Corrected, 7:36 p.m. | The Gridiron Club and Foundation has called off its dinner this year due to coronavirus concerns, organizers announced Tuesday.
“We canceled the dinner because we didn’t want to put people at risk,” said the group’s president, Craig Gilbert of the Milwaukee Journal Sentinel.
The event was set for Saturday. Hosted by an invitation-only club of the Washington journalism establishment, the annual dinner attracts media executives, lawmakers and administration officials. It’s been a sought-after ticket on the D.C. social circuit for over 130 years.
Rep. Elise Stefanik of New York was supposed to speak this year on the Republican side, with Sen. Michael Bennet of Colorado representing Democrats. From the White House, National Security Adviser Robert O’Brien was due to speak, according to Gilbert.
“We took into account the concerns of members and guests, and the guidance of health experts about avoiding large social gatherings,” Gilbert told Heard on the Hill in an email.
Last year, Sens. John Kennedy and Amy Klobuchar headlined. Both have been known to crack a quip or two in the course of their work in the Senate.
Such a move is rare but not unprecedented, Gridiron historian George Condon said in a statement.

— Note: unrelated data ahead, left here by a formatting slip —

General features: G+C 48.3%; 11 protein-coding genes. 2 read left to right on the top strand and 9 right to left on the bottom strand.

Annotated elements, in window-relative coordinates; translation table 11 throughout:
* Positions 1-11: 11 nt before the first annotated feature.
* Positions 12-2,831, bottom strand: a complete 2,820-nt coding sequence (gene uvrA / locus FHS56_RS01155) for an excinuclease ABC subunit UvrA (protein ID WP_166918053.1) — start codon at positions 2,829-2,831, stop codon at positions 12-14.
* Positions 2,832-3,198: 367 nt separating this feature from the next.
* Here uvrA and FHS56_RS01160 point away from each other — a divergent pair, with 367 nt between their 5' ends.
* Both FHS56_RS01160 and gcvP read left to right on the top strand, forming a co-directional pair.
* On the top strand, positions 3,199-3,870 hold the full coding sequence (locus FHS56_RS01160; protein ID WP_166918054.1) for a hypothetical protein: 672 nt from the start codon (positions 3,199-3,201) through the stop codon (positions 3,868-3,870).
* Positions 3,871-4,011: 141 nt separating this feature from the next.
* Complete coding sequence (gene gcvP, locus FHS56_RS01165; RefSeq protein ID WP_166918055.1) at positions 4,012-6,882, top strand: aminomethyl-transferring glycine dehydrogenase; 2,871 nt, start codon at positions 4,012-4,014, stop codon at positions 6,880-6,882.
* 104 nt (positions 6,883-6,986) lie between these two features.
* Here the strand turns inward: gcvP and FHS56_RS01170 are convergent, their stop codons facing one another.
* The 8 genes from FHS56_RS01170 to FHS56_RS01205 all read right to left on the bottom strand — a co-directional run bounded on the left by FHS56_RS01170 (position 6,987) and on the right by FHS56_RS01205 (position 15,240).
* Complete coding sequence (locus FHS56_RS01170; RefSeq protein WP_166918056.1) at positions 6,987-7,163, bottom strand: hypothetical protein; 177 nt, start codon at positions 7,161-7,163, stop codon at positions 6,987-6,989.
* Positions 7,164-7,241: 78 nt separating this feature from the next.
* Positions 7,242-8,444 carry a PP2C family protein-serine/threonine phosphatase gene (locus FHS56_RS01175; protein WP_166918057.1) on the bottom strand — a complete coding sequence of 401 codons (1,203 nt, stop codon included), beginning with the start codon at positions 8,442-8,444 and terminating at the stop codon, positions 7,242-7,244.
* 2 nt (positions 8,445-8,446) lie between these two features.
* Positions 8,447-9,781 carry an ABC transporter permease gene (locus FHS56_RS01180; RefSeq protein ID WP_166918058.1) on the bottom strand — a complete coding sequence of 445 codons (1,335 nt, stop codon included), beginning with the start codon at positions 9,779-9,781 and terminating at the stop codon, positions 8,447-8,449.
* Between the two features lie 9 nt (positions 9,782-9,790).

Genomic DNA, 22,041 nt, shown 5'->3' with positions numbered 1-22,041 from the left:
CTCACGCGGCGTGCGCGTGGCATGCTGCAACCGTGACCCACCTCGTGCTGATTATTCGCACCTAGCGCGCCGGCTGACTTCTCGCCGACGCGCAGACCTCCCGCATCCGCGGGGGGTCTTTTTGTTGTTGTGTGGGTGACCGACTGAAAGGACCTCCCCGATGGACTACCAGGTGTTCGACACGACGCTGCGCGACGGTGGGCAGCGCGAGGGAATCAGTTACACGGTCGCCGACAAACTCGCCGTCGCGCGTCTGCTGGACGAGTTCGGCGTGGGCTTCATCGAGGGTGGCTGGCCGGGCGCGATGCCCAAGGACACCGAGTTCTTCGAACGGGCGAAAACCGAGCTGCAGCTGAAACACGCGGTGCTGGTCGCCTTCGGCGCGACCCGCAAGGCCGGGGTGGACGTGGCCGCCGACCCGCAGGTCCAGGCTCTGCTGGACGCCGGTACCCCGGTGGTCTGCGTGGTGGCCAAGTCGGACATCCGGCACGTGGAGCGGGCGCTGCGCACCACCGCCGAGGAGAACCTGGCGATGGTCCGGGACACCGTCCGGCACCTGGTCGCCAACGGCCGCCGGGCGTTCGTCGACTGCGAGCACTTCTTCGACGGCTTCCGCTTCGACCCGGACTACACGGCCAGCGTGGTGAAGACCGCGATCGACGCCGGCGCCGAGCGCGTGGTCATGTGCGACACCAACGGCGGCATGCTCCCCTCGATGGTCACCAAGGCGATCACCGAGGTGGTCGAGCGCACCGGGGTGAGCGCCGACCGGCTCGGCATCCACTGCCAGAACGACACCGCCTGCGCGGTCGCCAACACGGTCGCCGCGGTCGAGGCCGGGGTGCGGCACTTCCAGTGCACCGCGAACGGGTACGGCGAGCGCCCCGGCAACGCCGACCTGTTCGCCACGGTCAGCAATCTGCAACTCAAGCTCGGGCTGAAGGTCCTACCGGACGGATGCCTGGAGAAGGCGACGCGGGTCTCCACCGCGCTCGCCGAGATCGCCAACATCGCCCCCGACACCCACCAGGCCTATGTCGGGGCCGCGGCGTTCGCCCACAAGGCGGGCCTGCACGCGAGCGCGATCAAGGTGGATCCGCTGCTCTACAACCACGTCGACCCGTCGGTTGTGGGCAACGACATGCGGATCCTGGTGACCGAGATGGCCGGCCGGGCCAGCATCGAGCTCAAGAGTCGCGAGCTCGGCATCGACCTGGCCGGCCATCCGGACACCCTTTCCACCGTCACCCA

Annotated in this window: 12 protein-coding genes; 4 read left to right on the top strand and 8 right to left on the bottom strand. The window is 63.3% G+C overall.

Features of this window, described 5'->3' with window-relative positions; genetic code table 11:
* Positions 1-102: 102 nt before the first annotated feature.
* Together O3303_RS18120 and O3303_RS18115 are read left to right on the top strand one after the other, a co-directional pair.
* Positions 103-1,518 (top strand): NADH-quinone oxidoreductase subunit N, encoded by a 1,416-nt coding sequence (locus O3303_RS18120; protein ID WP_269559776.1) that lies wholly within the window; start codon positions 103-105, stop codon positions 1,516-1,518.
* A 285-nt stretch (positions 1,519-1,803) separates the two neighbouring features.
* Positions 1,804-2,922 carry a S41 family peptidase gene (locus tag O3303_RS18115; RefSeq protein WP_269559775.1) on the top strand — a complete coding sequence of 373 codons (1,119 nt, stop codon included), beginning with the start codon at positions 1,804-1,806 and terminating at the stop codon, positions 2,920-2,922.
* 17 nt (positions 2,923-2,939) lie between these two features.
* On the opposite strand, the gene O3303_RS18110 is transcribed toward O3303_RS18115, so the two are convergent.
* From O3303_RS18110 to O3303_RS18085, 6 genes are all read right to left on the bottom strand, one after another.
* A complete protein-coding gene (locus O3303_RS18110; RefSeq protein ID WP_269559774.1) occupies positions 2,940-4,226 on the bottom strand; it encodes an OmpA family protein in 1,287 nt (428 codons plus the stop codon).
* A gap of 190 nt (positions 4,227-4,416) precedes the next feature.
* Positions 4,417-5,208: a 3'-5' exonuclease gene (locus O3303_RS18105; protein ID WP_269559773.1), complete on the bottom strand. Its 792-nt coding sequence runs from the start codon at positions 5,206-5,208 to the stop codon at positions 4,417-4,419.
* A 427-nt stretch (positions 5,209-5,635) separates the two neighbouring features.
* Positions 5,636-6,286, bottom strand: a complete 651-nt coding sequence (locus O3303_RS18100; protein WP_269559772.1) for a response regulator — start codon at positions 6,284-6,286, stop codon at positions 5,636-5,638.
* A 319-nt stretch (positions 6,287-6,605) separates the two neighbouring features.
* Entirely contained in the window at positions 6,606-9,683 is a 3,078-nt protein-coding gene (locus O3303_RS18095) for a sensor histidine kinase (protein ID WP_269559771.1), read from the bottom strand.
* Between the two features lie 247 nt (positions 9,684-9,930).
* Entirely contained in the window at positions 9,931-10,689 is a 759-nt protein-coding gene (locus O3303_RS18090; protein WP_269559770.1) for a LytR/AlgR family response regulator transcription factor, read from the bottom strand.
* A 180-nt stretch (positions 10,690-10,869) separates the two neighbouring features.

“In its history, the Club has canceled two dinners, both well in advance,” said Condon, a correspondent at National Journal.
Those two cancellations came in 1918 and 1942, in the midst of world wars, he said.
According to Condon’s statement, “The flu pandemic lasted from January 1918 to December 1920. The Club did not hold its usual allotment of dinners in that time, but not because of the flu. As was the case in World War II, the U.S., participation in World War I curtailed the dinners. The Club had a big patriotic dinner Dec. 8, 1917 with President Wilson and a large number of allied ambassadors. Then it voted to hold no dinners in 1918 because of the war. It did continue to have other outings, but no dinners where the president was invited. Club records give no reason for the lack of dinners immediately after the war ended in November 1918 or early in 1919. The first big dinner was on Dec. 13, 1919, described as quite patriotic.”
Correction: An earlier version of this story misstated the timings for certain Gridiron dinners in the early part of the 20th century.